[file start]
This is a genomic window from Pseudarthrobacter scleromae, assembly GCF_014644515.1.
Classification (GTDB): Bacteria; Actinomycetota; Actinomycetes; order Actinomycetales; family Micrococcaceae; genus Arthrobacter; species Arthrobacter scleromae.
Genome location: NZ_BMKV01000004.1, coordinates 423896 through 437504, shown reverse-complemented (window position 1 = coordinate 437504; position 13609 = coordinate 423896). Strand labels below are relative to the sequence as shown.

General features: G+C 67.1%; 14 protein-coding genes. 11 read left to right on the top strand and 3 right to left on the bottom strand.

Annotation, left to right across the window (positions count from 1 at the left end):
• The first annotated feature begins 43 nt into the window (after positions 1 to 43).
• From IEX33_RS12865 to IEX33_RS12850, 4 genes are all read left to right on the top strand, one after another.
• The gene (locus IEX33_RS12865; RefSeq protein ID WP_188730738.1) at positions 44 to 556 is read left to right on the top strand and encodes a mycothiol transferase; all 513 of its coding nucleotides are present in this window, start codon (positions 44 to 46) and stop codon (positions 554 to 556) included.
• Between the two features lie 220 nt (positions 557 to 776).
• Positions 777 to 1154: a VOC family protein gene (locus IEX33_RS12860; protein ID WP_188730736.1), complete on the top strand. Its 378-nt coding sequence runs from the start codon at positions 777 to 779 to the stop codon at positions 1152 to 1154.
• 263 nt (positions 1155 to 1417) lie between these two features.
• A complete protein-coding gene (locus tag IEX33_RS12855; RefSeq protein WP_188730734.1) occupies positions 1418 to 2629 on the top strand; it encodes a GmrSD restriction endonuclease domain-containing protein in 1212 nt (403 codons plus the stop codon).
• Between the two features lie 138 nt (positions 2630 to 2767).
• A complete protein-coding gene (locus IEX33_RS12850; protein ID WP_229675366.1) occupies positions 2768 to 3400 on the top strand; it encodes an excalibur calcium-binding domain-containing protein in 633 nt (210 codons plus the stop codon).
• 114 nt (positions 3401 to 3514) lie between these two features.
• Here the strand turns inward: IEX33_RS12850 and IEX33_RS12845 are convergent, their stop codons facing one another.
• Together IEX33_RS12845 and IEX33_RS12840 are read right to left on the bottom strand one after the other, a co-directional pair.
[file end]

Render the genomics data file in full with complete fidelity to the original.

This is a genomic window from Pseudarthrobacter scleromae, assembly GCF_014644515.1.
Classification (GTDB): Bacteria; Actinomycetota; Actinomycetes; order Actinomycetales; family Micrococcaceae; genus Arthrobacter; species Arthrobacter scleromae.
Genome location: NZ_BMKV01000004.1, coordinates 423896 through 437504, shown reverse-complemented (window position 1 = coordinate 437504; position 13609 = coordinate 423896). Strand labels below are relative to the sequence as shown.

General features: G+C 67.1%; 14 protein-coding genes. 11 read left to right on the top strand and 3 right to left on the bottom strand.

Annotation, left to right across the window (positions count from 1 at the left end):
• The first annotated feature begins 43 nt into the window (after positions 1 to 43).
• From IEX33_RS12865 to IEX33_RS12850, 4 genes are all read left to right on the top strand, one after another.
• The gene (locus IEX33_RS12865; RefSeq protein ID WP_188730738.1) at positions 44 to 556 is read left to right on the top strand and encodes a mycothiol transferase; all 513 of its coding nucleotides are present in this window, start codon (positions 44 to 46) and stop codon (positions 554 to 556) included.
• Between the two features lie 220 nt (positions 557 to 776).
• Positions 777 to 1154: a VOC family protein gene (locus IEX33_RS12860; protein ID WP_188730736.1), complete on the top strand. Its 378-nt coding sequence runs from the start codon at positions 777 to 779 to the stop codon at positions 1152 to 1154.
• 263 nt (positions 1155 to 1417) lie between these two features.
• A complete protein-coding gene (locus tag IEX33_RS12855; RefSeq protein WP_188730734.1) occupies positions 1418 to 2629 on the top strand; it encodes a GmrSD restriction endonuclease domain-containing protein in 1212 nt (403 codons plus the stop codon).
• Between the two features lie 138 nt (positions 2630 to 2767).
• A complete protein-coding gene (locus IEX33_RS12850; protein ID WP_229675366.1) occupies positions 2768 to 3400 on the top strand; it encodes an excalibur calcium-binding domain-containing protein in 633 nt (210 codons plus the stop codon).
• 114 nt (positions 3401 to 3514) lie between these two features.
• Here the strand turns inward: IEX33_RS12850 and IEX33_RS12845 are convergent, their stop codons facing one another.
• Together IEX33_RS12845 and IEX33_RS12840 are read right to left on the bottom strand one after the other, a co-directional pair.